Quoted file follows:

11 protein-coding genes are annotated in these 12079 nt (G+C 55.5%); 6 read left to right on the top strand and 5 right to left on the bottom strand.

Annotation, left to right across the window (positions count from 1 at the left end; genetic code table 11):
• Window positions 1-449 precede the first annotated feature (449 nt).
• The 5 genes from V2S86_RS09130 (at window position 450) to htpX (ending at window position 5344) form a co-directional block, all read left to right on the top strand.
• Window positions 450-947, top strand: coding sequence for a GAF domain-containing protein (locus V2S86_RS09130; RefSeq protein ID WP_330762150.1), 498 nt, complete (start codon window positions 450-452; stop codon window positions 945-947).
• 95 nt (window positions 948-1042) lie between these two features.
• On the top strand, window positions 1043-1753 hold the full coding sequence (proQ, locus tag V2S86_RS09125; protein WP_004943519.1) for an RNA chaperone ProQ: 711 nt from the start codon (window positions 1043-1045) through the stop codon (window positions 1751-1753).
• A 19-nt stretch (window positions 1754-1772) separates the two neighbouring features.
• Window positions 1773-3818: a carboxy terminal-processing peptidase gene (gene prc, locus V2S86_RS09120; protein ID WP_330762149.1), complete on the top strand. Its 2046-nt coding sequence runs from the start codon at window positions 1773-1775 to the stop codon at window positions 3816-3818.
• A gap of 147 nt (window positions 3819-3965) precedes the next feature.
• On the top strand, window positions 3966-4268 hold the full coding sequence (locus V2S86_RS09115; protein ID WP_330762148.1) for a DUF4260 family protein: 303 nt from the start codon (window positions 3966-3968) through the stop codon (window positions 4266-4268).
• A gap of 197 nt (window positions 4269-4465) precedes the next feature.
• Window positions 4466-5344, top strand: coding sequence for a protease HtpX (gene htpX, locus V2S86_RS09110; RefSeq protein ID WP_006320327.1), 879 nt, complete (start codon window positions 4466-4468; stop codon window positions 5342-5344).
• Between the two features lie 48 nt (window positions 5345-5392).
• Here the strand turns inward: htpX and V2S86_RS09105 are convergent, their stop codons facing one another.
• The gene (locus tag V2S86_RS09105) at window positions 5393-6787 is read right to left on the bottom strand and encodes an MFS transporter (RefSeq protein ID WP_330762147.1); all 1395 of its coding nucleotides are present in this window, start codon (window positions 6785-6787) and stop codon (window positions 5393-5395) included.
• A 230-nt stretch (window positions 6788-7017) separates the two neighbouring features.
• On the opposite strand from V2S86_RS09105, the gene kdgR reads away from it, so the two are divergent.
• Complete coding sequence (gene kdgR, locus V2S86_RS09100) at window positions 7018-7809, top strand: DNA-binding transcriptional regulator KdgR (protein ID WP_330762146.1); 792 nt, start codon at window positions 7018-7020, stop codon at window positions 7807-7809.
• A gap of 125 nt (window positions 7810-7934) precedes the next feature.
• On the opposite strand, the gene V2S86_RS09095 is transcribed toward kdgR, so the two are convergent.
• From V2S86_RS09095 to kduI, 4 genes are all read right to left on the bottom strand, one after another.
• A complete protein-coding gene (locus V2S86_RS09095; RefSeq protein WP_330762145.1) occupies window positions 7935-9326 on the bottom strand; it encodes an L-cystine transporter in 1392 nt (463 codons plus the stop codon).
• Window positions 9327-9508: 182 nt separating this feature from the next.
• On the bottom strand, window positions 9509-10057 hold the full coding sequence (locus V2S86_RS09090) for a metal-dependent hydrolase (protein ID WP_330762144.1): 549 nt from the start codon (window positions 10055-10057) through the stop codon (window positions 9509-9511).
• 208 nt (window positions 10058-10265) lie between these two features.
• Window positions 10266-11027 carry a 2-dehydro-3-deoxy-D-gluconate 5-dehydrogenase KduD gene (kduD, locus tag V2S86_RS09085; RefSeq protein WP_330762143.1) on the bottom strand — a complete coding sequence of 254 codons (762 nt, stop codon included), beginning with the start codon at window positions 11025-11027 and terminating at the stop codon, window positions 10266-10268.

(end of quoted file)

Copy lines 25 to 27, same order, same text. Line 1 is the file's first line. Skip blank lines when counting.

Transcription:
• On the bottom strand, window positions 9509-10057 hold the full coding sequence (locus V2S86_RS09090) for a metal-dependent hydrolase (protein ID WP_330762144.1): 549 nt from the start codon (window positions 10055-10057) through the stop codon (window positions 9509-9511).
• 208 nt (window positions 10058-10265) lie between these two features.
• Window positions 10266-11027 carry a 2-dehydro-3-deoxy-D-gluconate 5-dehydrogenase KduD gene (kduD, locus tag V2S86_RS09085; RefSeq protein WP_330762143.1) on the bottom strand — a complete coding sequence of 254 codons (762 nt, stop codon included), beginning with the start codon at window positions 11025-11027 and terminating at the stop codon, window positions 10266-10268.